Welcome to this week’s installment of Geek Girl Authority Indigenerd Wire, wherein we shine a spotlight on the indigenous people in pop culture. This bi-monthly column will feature the people, shows, movies, art and books that celebrate the progress of indigenous perspectives in mainstream pop culture.
I don’t think you can do your best work if you’re writing for somebody else, because you never know what that somebody else really thinks or wants. – Stan Lee
The first comics I remember reading were in the Sunday paper. Peanuts, Garfield, and Hägar the Horrible were some of my favorites as a child. These comic strips provided a story that I found exciting and relatable on some level. And then there was the Family Circus that kind of taught me life lessons…even if I didn’t need them. Comic books have had this effect on readers since their inception. The most popular comic books have been superhero comics, but there are also the ones that depict everyday life.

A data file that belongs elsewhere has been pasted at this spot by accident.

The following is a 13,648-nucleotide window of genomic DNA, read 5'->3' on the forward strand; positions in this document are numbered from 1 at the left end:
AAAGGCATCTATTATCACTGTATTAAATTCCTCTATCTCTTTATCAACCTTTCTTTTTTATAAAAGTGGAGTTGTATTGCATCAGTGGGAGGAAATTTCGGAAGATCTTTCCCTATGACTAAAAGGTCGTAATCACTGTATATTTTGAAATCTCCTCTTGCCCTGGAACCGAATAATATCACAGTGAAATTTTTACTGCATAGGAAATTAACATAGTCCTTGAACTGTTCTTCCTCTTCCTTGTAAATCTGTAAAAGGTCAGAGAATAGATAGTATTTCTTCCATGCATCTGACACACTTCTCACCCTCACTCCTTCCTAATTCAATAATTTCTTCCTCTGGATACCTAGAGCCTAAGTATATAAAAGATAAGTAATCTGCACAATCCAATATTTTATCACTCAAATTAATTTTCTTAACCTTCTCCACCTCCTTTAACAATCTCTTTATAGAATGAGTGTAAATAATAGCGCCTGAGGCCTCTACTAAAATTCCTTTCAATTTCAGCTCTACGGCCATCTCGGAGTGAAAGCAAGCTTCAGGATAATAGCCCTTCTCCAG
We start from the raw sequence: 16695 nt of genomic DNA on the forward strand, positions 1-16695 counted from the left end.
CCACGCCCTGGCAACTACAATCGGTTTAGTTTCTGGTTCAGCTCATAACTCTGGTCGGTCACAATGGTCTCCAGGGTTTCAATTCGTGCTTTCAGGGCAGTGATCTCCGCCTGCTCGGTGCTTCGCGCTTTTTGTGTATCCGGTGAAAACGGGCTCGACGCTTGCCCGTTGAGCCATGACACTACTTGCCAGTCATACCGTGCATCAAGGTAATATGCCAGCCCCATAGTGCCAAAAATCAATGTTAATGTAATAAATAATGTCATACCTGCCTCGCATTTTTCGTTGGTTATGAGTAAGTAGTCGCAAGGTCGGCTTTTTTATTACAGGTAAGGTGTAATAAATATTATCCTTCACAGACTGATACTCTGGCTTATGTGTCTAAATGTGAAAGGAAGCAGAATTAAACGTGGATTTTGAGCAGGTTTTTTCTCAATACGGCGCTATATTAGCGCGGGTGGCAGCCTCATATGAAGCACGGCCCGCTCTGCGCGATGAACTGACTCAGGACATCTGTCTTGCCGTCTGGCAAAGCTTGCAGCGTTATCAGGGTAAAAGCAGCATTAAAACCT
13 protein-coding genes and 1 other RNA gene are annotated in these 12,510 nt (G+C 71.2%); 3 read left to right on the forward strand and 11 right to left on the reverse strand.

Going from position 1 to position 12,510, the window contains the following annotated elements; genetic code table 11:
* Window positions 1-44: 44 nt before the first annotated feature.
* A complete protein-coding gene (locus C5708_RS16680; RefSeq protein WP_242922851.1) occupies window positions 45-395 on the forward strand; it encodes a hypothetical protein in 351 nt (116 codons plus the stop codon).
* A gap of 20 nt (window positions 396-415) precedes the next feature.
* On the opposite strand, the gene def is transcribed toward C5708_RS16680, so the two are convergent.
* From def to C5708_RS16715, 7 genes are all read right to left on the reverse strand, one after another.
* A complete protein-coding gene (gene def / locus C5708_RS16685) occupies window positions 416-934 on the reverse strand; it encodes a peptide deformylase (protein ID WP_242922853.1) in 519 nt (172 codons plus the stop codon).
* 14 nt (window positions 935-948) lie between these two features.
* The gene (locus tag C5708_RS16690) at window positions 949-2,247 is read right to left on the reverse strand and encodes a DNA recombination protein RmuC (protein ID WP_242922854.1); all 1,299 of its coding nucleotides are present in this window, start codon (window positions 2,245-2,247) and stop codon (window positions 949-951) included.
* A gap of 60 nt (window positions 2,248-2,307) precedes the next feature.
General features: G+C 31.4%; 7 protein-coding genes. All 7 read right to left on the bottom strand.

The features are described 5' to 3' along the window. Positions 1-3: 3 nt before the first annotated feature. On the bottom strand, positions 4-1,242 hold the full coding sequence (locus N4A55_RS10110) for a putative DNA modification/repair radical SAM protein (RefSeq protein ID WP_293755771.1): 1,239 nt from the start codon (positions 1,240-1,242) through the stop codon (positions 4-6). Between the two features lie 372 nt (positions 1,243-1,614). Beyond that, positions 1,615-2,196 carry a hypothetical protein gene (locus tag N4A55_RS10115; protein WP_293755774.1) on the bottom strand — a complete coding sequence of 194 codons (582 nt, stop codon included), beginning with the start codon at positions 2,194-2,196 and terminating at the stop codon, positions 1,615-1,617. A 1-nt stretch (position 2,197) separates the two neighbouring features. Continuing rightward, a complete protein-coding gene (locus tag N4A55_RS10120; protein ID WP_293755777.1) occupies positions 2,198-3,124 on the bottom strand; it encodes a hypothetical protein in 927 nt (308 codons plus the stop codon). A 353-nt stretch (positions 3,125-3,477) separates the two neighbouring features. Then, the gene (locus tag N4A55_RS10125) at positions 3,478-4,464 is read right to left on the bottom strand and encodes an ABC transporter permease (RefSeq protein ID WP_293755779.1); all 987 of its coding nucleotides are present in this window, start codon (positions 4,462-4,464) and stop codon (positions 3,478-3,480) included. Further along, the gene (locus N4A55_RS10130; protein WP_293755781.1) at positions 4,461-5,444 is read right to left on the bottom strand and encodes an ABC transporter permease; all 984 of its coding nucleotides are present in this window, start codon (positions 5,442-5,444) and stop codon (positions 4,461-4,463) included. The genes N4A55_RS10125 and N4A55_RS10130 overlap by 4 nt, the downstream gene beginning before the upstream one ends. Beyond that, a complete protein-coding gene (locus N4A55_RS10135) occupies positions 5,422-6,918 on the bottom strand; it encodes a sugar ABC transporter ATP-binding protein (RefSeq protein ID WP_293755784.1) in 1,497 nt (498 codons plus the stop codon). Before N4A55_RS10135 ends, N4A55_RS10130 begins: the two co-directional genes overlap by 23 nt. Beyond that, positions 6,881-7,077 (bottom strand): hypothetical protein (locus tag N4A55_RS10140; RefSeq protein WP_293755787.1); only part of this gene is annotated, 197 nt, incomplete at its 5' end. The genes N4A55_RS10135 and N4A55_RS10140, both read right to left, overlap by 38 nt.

Like most television and movies, there aren’t many Indigenous people in popular comic book series. And the indigenous characters that do make an impact are written and drawn in a stereotypical fashion. Buckskin outfits, broken English, and spirit animals are just some of the misrepresentations depicted in comic books. Thanks to writers like Dr. Lee Francis IV, Indigenous people have comics that show readers the native reality of the world.
Francis is from the Laguna Pueblo and resides in New Mexico. He is the CEO and Publisher of Native Realities, owner of Red Planet Comics & Books in Albuquerque, NM and organizer of the Indigenous Comic Con, that just celebrated its third con. Prior to all of this, Francis spent fifteen years in education. He has always considered himself a writer, poet and activist as well as generally creative.